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1873 Behm / Hanemann Hemisphere Map of Global Population Distribution

Die Vertheilung der Menschen über die Erde. - Main View

1873 Behm / Hanemann Hemisphere Map of Global Population Distribution


Where all the people live.


Die Vertheilung der Menschen über die Erde.
  1873 (undated)     11.75 x 21.25 in (29.845 x 53.975 cm)     1 : 80000000


An effective combination of statistics and geography, this is Ernst Behm and Fr. Henemann's map of global population density, published in an 1873 supplement to Petermann's geographische Mittheilungen. It displays the world divided into hemispheres and uses chromolithographic printing to differentiate areas of high and low population density.
A Closer Look
The most immediate conclusion is the very high population density of the Indian Subcontinent, eastern China, the Nile Basin, and, to a lesser extent, Japan, Java, Western Europe, and portions of Southeast Asia, North America, and western and northern Africa. Outside of these populous lands, much of the world consists of wide-open spaces with relatively few inhabitants. It is worth noting that global population is estimated to have risen from some 1.2 billion in 1850 to 1.6 billion or more by 1900.

Two inset maps are included, highlighting the eastern portion of North America and the Indian Subcontinent. The names of islands are underlined in a color corresponding to the shading used elsewhere. Aside from demonstrating population, the map also denotes major rivers, mountains, regions, and cities. Antarctica is hinted at towards the bottom of both hemisphere projections.
Publication History and Census
This map was prepared by Ernst Behm and Fr. Hanemann and was printed by Justus Perthes. It appeared in 1873 as Plate I in Supplemental Booklet (Ergänzungsheft) No. 35 to Petermann's geographische Mittheilungen, titled 'Die Bevölkerung der Erde…' This booklet was one of the first in what would become a regular series of supplements to Petermann's journal under the title Die Bevölkerung der Erde. It is independently cataloged among the holdings of six institutions in the OCLC, while Petermann's geographische Mittheilungen is more widely dispersed.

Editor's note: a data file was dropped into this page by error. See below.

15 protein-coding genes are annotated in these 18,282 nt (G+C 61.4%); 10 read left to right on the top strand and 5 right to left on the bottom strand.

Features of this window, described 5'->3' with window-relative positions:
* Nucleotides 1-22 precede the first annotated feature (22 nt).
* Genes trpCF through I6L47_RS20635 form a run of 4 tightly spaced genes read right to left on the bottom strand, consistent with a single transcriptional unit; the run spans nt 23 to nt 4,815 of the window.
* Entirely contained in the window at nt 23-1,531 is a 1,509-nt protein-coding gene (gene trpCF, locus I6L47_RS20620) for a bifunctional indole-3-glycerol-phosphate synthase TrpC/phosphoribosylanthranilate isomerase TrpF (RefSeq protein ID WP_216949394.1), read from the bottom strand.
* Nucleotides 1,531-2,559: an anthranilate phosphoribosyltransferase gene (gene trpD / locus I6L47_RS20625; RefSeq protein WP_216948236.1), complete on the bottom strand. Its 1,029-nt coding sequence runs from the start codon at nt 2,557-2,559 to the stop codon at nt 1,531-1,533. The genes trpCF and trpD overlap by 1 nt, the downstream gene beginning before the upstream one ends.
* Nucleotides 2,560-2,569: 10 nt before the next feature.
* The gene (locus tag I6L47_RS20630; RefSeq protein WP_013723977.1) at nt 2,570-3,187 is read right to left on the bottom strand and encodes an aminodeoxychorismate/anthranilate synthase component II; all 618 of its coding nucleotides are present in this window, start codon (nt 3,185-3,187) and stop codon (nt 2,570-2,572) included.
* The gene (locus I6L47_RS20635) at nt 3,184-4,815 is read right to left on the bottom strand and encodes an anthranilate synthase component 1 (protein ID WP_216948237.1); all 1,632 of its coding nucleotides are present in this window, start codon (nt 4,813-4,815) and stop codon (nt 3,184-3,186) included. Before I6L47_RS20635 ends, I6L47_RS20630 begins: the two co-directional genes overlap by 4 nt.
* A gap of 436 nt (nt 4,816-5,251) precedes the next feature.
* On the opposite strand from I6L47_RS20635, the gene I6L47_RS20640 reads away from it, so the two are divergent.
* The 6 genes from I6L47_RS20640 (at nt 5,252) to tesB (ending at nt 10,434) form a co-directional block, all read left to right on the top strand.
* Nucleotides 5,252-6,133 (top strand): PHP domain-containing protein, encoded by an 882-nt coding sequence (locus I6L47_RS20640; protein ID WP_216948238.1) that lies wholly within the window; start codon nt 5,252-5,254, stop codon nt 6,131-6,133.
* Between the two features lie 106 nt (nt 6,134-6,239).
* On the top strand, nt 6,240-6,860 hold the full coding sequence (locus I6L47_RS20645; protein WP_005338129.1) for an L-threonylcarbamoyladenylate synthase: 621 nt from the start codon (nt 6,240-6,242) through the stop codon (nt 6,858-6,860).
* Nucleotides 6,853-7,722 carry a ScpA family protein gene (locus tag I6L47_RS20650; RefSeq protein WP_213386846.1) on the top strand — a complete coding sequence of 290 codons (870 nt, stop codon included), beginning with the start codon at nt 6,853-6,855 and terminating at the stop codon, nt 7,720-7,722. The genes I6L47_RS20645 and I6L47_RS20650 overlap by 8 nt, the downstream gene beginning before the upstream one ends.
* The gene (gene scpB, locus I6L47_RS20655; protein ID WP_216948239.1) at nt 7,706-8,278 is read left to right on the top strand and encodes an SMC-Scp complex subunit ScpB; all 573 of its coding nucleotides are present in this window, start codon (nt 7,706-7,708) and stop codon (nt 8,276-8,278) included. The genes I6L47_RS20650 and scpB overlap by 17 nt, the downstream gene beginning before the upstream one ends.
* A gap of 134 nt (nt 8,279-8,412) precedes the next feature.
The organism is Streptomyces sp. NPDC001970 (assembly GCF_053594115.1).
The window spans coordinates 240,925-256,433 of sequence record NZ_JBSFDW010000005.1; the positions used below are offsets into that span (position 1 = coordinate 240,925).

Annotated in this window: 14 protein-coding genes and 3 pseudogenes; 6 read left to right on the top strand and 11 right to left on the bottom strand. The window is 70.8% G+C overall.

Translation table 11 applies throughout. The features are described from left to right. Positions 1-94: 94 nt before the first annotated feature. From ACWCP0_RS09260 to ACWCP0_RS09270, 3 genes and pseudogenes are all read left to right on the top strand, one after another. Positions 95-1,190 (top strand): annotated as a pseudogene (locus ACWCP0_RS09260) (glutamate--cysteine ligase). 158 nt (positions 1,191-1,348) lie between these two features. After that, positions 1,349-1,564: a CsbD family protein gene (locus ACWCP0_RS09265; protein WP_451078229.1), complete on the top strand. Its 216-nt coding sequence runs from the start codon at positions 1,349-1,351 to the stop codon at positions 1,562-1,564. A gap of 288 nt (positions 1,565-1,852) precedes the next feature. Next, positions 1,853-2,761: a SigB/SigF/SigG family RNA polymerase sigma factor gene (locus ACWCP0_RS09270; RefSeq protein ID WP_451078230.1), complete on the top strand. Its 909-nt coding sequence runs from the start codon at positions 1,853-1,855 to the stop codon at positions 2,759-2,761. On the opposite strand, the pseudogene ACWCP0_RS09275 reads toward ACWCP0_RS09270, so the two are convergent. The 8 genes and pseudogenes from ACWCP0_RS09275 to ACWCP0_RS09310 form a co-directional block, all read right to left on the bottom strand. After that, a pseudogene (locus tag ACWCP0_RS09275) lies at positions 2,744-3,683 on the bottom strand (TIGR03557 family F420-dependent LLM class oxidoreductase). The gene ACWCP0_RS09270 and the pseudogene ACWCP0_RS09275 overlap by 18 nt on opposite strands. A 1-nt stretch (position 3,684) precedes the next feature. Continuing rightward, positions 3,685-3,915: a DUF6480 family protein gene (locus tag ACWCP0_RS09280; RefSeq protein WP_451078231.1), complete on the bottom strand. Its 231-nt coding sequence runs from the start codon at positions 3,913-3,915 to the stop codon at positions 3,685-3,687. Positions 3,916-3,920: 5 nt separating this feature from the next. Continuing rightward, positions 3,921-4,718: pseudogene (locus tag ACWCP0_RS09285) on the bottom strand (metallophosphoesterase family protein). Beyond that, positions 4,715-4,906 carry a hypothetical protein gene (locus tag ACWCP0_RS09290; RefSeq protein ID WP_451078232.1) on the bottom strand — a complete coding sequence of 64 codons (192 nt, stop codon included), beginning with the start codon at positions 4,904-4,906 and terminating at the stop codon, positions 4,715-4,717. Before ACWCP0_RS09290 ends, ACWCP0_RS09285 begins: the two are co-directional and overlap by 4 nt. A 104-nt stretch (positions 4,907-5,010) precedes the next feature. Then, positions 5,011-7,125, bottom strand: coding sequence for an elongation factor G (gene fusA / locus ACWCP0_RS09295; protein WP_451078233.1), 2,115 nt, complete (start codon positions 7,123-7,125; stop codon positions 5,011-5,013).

August Heinrich Petermann (1822 - 1878) was a German cartographer. Petermann attended the 'Geographische Kuntschule' (Geographica School of Art), which was started by Heinrich Berghaus with the support of Alexander von Humboldt, in Potsdam beginning in 1839. Students at the school were obliged to work on many of the school's contracts, including maps for several different atlases. Following his time in Potsdam, Petermann relocated to Edinburgh and London from 1845 to 1854, where he gained insight into the commercial aspects of the cartography business. In 1854, Petermann returned to Gotha, Germany and began working with the Perthes brothers publishers. While working with the Perthes brothers, Petermann founded the journal Petermanns Geographische Mitteilungen, published from 1855 until 2014, long one of the most prominent German-language geography journals. More by this mapmaker...